Border Patrol agents already are given broad powers to enforce immigration laws, even when it infringes on our right to free movement, even as far as 100 miles from any border.

Now, thanks to a ruling this week by the Supreme Court, agents who abuse that already immense authority are all but free from consequence.

Every American should know that the court just took some of their rights away, and Congress should work quickly to restore them.

The case in question concerns Robert Boule, the owner of a bed and breakfast named Smuggler’s Inn, which straddles the U.S.-Canadian border at Blaine, Washington. Boule said a Border Patrol agent who came to his inn to investigate a guest roughed him up then retaliated against him when Boule complained.

By a 6-3 ruling, the conservative members of the court found that Boule could not pursue his claims of excessive force, arguing that only Congress can authorize lawsuits of federal officials.

The ruling guts the 1971 decision in Bivens v. Six Unknown Named Agents, which said that federal law enforcement officers who violate the Constitution may be individually sued under the Fourth Amendment, which protects against illegal search and seizure.


It is the latest ruling to make it harder for people who believe their rights have been violated to seek justice, including a 2020 decision in which many of the same justices said a Mexican family whose 15-year-old son was shot by a border agent — from the other side of the border as he ran away — could not sue the officer.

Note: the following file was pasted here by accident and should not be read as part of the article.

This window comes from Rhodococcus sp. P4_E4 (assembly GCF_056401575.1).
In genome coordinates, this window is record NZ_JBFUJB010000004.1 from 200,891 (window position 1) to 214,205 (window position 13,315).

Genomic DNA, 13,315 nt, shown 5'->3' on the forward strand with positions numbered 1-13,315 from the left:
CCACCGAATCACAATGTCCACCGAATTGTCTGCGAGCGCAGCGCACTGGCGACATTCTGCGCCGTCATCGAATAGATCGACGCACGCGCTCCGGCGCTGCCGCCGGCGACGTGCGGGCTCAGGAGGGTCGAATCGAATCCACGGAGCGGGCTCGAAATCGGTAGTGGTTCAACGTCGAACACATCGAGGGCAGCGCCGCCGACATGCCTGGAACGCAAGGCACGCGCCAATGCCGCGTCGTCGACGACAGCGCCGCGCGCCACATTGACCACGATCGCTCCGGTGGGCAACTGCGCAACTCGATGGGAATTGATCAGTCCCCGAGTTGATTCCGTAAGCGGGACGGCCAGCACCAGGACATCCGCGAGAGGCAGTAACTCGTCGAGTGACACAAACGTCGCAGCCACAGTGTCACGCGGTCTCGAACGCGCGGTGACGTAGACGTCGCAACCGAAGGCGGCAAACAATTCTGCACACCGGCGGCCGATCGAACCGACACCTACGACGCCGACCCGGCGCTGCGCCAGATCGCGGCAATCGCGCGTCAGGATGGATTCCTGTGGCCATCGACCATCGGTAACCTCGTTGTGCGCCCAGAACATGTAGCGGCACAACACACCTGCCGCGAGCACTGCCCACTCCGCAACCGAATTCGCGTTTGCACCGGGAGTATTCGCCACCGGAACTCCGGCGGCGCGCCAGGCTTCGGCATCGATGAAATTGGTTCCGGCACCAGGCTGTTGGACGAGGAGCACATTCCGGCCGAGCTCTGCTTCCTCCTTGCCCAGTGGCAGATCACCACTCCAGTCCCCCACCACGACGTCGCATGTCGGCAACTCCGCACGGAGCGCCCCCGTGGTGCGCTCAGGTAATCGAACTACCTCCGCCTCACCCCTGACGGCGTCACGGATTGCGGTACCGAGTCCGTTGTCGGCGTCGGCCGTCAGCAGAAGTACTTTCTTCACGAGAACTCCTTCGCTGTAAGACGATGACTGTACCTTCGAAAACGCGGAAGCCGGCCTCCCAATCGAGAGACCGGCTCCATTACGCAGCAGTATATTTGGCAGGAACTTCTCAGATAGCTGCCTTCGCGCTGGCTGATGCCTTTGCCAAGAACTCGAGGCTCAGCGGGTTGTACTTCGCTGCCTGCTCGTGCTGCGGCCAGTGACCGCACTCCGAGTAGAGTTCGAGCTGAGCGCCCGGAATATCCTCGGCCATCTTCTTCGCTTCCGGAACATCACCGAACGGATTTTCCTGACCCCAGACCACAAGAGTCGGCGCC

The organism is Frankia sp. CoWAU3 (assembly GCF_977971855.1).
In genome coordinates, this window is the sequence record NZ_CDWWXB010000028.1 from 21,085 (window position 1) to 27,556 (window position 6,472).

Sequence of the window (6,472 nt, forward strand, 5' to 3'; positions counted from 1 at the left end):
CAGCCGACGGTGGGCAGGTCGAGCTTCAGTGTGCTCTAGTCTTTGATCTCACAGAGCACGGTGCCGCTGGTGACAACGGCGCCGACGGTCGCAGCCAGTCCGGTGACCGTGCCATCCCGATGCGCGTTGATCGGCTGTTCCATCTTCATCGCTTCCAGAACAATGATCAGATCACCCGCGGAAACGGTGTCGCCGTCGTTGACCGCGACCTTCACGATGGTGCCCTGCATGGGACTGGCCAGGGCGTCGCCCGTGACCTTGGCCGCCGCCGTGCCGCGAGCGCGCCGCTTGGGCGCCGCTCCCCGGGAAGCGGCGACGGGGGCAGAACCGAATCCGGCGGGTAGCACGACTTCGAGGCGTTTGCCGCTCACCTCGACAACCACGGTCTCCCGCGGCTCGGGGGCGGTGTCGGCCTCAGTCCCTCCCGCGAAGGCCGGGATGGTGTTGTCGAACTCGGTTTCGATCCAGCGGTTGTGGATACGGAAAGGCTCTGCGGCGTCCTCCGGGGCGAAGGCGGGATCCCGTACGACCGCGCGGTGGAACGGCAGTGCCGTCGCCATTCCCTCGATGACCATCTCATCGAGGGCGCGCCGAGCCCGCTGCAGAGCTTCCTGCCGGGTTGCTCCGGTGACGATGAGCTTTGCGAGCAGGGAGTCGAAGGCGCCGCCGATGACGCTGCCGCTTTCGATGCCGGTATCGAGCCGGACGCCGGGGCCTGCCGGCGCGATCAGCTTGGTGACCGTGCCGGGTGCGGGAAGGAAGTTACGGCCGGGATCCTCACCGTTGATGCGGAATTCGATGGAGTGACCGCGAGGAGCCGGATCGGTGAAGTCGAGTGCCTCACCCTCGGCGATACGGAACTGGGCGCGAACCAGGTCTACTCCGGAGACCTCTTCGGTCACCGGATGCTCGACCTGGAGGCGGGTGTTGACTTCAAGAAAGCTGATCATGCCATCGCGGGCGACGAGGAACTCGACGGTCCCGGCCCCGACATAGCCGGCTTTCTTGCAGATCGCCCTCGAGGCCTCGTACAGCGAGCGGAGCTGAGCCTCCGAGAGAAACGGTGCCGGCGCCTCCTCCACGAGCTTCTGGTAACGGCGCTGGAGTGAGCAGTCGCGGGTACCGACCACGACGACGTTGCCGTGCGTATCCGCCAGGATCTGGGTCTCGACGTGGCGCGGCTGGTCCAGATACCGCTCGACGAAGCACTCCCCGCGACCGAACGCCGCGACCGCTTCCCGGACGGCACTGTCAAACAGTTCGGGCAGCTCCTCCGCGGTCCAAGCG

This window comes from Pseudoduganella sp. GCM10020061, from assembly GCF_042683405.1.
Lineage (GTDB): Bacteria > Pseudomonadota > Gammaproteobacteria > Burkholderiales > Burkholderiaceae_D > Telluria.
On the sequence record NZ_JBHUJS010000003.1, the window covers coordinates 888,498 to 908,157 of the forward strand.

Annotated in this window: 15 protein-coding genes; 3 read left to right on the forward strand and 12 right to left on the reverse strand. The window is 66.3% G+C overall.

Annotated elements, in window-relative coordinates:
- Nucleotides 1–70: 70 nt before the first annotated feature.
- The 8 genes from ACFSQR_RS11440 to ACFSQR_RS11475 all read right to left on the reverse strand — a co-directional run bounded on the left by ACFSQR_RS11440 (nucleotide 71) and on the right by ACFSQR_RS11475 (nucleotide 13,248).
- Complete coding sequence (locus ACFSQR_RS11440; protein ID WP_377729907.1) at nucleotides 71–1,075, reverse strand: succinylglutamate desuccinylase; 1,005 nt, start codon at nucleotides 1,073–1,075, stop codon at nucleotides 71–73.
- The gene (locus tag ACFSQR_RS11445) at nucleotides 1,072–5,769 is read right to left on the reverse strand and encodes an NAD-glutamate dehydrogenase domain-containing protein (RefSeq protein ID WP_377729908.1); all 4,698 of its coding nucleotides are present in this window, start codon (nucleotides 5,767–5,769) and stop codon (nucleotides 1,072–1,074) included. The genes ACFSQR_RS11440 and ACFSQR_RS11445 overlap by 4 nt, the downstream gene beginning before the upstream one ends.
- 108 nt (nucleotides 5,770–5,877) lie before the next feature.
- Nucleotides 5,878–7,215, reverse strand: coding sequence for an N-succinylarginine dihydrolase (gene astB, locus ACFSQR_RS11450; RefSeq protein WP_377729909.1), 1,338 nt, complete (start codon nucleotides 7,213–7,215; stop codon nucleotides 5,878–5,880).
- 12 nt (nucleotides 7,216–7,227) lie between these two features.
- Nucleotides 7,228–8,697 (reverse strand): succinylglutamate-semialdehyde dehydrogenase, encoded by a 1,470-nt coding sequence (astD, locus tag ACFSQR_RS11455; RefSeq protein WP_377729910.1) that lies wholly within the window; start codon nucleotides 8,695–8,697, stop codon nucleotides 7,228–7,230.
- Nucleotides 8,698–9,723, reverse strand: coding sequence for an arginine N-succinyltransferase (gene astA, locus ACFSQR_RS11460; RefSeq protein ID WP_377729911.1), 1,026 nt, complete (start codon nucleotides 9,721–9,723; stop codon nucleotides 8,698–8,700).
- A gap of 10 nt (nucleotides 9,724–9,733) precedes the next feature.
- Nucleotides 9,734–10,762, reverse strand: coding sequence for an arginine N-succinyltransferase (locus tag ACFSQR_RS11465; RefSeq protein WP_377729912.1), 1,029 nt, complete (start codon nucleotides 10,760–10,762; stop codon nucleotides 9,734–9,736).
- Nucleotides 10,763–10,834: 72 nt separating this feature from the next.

The latest decision takes that further and all but immunizes the country’s 20,000 border agents, and perhaps other federal officers, against allegations of misconduct, no matter how severe. For someone whose rights are violated, the ruling says, the only recourse is to file a grievance with the agency who employs the officer — and the final decision from that agency cannot be reviewed.

It should be alarming. Border agents patrol much of the country. Decades ago, when there were far fewer of them, agents were given the authority to conduct citizenship checks without a warrant up to 100 miles from any land or coastal border.

The policy makes every community in Maine a border town. Ten other states, including all of New England, lie entirely or almost entirely with the 100-mile zone.

The authority given to Border Patrol, and other immigration enforcement agencies, already is problematic, even if it is exercised properly.

But agents and their superiors also have shown a cavalier attitude toward Fourth Amendment protections, which combined with a lack of oversight has led to routine violations of rights.


Now, without the threat of an individual lawsuit, the bad behavior will only get worse.

Congress has the power to restore the rights under the Bivens ruling, and they should do so immediately.

It’s hard to think of something more frightening than a federal officer free to abuse their considerable power. Certainly no one immigration violation is worth that.

As Justice William Brennan wrote in the Bivens decision, “An agent acting — albeit unconstitutionally — in the name of the United States possesses a far greater capacity for harm than an individual trespasser exercising no authority other than his own.”

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